Textile Exhibit with Marci Fuerschbach

Friday, October 14, 2016 to Saturday November 12, 2016



Marcie Fuerschbach has been an active quilter for over 30 years.   She especially enjoys the art form of creating quilt blocks and the significant technical challenge of assembling them into a flat geometric design. The quilts in this exhibit will include the first one made for her daughter in 1984 and some that she recently finished this summer, their dimensions range from miniature to king size.  Originally from Western Pennsylvania, she has lived in New Mexico since 1978 and has taught both beginner and advanced classes there. She has won awards for her quilts in Santa Fe and in Albuquerque. She is a past President of the 400 member New Mexico Quilters Association.   She now lives most of the year in Apalachicola where she is setting up her new quilt studio.  


10/21/16, 04:27 AM

October 07, 2016

PEARLS_Preserving and Embracing Apalachicola’s Rich Legacy of Shotguns


PEARLS* is a month long, city-wide, multi-venue event in April 2017.  It’s mission is to be a catalyst to preserve Apalachicola’s historic housing through the celebration of art and record.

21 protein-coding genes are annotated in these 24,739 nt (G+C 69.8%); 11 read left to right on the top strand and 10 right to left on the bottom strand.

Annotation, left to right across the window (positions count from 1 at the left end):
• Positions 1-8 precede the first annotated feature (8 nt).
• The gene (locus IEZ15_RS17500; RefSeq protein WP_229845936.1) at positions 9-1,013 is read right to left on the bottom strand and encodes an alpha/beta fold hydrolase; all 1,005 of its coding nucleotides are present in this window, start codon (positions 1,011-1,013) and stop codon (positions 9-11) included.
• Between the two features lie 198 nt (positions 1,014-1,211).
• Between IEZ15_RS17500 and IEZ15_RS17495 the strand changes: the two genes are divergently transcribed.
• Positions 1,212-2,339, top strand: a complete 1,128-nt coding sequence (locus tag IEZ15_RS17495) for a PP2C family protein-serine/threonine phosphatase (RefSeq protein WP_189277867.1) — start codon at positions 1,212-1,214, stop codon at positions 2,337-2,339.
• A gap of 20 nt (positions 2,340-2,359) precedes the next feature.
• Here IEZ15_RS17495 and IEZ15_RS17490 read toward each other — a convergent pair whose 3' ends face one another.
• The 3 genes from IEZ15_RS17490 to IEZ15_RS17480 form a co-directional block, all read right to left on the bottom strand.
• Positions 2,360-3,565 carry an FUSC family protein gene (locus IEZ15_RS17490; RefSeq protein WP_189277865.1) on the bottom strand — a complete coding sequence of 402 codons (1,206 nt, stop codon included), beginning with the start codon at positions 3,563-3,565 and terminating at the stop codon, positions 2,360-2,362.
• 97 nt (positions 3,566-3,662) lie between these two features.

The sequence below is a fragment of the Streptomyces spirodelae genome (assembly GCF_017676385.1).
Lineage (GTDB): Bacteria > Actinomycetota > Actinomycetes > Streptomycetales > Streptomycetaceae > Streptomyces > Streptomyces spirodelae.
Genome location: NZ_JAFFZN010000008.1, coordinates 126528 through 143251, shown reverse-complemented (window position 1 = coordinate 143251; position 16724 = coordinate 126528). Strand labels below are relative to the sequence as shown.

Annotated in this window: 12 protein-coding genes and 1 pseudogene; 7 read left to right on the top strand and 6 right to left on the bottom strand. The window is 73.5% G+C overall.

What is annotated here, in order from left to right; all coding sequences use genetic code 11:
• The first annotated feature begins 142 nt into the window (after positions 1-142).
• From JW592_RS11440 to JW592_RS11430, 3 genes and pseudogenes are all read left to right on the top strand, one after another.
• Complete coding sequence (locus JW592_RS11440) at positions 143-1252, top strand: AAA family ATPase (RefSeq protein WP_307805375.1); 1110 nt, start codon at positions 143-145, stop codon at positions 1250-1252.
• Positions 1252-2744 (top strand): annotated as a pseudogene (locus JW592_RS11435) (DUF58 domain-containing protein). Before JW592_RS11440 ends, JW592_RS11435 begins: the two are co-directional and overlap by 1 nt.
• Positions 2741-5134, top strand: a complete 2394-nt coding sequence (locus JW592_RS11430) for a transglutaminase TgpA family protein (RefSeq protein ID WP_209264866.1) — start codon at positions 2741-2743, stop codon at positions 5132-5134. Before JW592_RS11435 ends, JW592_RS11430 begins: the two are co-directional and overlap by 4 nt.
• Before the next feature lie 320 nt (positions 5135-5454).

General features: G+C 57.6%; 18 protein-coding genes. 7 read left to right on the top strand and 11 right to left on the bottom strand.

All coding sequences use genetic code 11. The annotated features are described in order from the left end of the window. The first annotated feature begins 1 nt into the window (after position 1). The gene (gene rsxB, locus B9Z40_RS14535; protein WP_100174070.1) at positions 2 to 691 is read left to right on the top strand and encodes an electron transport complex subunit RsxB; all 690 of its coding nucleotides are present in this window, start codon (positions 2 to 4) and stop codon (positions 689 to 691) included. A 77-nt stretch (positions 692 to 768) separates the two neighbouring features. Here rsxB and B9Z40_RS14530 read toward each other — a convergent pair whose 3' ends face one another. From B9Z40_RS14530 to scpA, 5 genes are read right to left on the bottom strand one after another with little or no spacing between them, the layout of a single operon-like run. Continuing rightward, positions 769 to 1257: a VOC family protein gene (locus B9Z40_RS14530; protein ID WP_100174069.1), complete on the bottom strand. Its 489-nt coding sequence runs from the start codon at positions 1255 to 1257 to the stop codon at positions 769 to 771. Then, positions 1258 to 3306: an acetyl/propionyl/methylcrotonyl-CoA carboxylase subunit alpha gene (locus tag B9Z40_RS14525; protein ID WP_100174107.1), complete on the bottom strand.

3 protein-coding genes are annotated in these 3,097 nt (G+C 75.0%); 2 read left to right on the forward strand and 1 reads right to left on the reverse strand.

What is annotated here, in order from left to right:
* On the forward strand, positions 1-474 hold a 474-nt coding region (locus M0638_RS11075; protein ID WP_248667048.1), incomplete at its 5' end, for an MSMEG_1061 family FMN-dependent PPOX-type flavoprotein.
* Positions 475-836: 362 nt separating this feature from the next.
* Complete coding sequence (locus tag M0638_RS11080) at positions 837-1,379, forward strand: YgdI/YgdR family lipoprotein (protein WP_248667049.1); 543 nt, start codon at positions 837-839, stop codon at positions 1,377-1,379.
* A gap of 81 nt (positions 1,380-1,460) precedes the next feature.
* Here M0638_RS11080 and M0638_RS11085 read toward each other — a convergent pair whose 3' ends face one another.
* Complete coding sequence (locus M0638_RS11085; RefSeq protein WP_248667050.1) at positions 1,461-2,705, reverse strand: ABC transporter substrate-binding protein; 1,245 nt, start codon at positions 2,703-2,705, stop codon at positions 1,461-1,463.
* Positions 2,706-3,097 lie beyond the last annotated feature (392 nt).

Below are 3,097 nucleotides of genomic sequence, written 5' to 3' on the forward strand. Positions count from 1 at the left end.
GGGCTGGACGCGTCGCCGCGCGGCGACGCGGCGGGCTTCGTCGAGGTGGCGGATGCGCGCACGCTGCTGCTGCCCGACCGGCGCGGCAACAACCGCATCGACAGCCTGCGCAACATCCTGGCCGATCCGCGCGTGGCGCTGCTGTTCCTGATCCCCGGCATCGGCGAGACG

The PEARLS* committee invite you, the artist, to submit for exhibition and sale your works of oil paintings, drawings, pastels, watercolors, acrylic paintings, sculpture of any medium, glass, wood working or photography.  We request a theme that brings an awareness of the shotgun houses and the role they played culturally in the city’s history, particularly as the city of Apalachicola seeks to create affordable housing for all citizens.

Notice to Exhibit – Artists will have all works framed or ready for display by Wednesday, March 08, 2017. Your art must be delivered to The Apalachicola Center for History, Culture and Art, at 86 Water Street in downtown Apalachicola, Florida on Wednesday, March 29 from 12 noon to 5 PM.  If you need alternative display options or arrangements please notify Paulette Moss at 855-272-5224 or apalachicolaschoolofart@gmail.com. The PEARLS exhibition will celebrate with an opening reception, Saturday, April 01, 2017 and end with a closing reception and auction on Saturday, April 29.

Sales – All art sales proceeds will be held in a not for profit fund, dedicated to securing funds to restore and renovate shotgun houses, until the end of the exhibit.  After the sales reconciliation, The PEARLS committee will pay each artist 50% on any sales of your art work.  The committee will also accept any art work as your tax deductable donation.

Although extreme care will be taken with all works of art, the Apalachicola Center for History, Culture and Art cannot be responsible for work in transient to or from the exhibition. The utmost care will also be taken during the exhibition.  Sending your art work denotes agreement to the terms and conditions as stated in the above information.

Permission to Photograph your art work for publicity purposes shall be understood to be granted.  We request no visitors take photographs of the art on exhibit without permission.

PEARLS_Preserving and Embracing Apalachicola’s Rich Legacy of shotguns

10/07/16, 01:07 PM